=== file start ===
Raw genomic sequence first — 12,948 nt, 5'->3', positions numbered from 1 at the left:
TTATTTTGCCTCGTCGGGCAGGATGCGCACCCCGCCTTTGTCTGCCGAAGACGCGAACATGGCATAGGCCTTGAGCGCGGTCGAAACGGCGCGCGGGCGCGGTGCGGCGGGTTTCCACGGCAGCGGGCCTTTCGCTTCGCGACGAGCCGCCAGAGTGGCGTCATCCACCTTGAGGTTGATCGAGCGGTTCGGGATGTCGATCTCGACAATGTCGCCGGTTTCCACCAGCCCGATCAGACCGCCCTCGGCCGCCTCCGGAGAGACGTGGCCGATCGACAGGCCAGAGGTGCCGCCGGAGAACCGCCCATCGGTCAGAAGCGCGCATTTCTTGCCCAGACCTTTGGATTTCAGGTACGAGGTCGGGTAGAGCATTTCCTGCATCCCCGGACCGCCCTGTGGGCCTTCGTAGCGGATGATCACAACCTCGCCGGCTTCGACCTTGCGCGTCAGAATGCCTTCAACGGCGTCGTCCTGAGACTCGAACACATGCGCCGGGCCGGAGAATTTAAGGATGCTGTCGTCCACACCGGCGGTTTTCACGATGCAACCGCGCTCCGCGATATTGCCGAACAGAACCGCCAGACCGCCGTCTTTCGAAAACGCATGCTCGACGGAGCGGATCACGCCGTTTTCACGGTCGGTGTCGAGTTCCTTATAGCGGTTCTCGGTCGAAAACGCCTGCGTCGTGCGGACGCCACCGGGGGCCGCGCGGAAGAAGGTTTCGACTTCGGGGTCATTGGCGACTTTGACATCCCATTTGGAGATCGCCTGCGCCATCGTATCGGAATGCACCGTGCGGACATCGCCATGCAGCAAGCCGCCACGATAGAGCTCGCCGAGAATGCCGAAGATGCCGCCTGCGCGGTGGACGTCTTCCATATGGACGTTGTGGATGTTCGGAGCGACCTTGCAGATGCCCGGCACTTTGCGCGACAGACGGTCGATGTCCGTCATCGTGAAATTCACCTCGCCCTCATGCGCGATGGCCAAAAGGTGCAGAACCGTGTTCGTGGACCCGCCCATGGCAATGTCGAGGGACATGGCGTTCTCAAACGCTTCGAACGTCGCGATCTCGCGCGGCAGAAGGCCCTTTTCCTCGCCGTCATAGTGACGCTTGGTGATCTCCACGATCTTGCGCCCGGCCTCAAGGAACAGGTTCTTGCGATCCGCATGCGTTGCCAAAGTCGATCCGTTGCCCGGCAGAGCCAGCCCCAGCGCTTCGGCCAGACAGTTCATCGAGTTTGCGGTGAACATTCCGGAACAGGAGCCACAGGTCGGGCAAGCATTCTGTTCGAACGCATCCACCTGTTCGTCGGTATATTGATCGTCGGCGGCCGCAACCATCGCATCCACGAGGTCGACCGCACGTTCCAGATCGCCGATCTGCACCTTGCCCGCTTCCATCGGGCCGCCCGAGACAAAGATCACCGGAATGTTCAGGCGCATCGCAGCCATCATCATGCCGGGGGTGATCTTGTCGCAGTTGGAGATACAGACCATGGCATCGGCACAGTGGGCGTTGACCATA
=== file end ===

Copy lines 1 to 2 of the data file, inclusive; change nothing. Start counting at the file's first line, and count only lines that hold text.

Raw genomic sequence first — 12,948 nt, 5'->3', positions numbered from 1 at the left:
TTATTTTGCCTCGTCGGGCAGGATGCGCACCCCGCCTTTGTCTGCCGAAGACGCGAACATGGCATAGGCCTTGAGCGCGGTCGAAACGGCGCGCGGGCGCGGTGCGGCGGGTTTCCACGGCAGCGGGCCTTTCGCTTCGCGACGAGCCGCCAGAGTGGCGTCATCCACCTTGAGGTTGATCGAGCGGTTCGGGATGTCGATCTCGACAATGTCGCCGGTTTCCACCAGCCCGATCAGACCGCCCTCGGCCGCCTCCGGAGAGACGTGGCCGATCGACAGGCCAGAGGTGCCGCCGGAGAACCGCCCATCGGTCAGAAGCGCGCATTTCTTGCCCAGACCTTTGGATTTCAGGTACGAGGTCGGGTAGAGCATTTCCTGCATCCCCGGACCGCCCTGTGGGCCTTCGTAGCGGATGATCACAACCTCGCCGGCTTCGACCTTGCGCGTCAGAATGCCTTCAACGGCGTCGTCCTGAGACTCGAACACATGCGCCGGGCCGGAGAATTTAAGGATGCTGTCGTCCACACCGGCGGTTTTCACGATGCAACCGCGCTCCGCGATATTGCCGAACAGAACCGCCAGACCGCCGTCTTTCGAAAACGCATGCTCGACGGAGCGGATCACGCCGTTTTCACGGTCGGTGTCGAGTTCCTTATAGCGGTTCTCGGTCGAAAACGCCTGCGTCGTGCGGACGCCACCGGGGGCCGCGCGGAAGAAGGTTTCGACTTCGGGGTCATTGGCGACTTTGACATCCCATTTGGAGATCGCCTGCGCCATCGTATCGGAATGCACCGTGCGGACATCGCCATGCAGCAAGCCGCCACGATAGAGCTCGCCGAGAATGCCGAAGATGCCGCCTGCGCGGTGGACGTCTTCCATATGGACGTTGTGGATGTTCGGAGCGACCTTGCAGATGCCCGGCACTTTGCGCGACAGACGGTCGATGTCCGTCATCGTGAAATTCACCTCGCCCTCATGCGCGATGGCCAAAAGGTGCAGAACCGTGTTCGTGGACCCGCCCATGGCAATGTCGAGGGACATGGCGTTCTCAAACGCTTCGAACGTCGCGATCTCGCGCGGCAGAAGGCCCTTTTCCTCGCCGTCATAGTGACGCTTGGTGATCTCCACGATCTTGCGCCCGGCCTCAAGGAACAGGTTCTTGCGATCCGCATGCGTTGCCAAAGTCGATCCGTTGCCCGGCAGAGCCAGCCCCAGCGCTTCGGCCAGACAGTTCATCGAGTTTGCGGTGAACATTCCGGAACAGGAGCCACAGGTCGGGCAAGCATTCTGTTCGAACGCATCCACCTGTTCGTCGGTATATTGATCGTCGGCGGCCGCAACCATCGCATCCACGAGGTCGACCGCACGTTCCAGATCGCCGATCTGCACCTTGCCCGCTTCCATCGGGCCGCCCGAGACAAAGATCACCGGAATGTTCAGGCGCATCGCAGCCATCATCATGCCGGGGGTGATCTTGTCGCAGTTGGAGATACAGACCATGGCATCGGCACAGTGGGCGTTGACCATA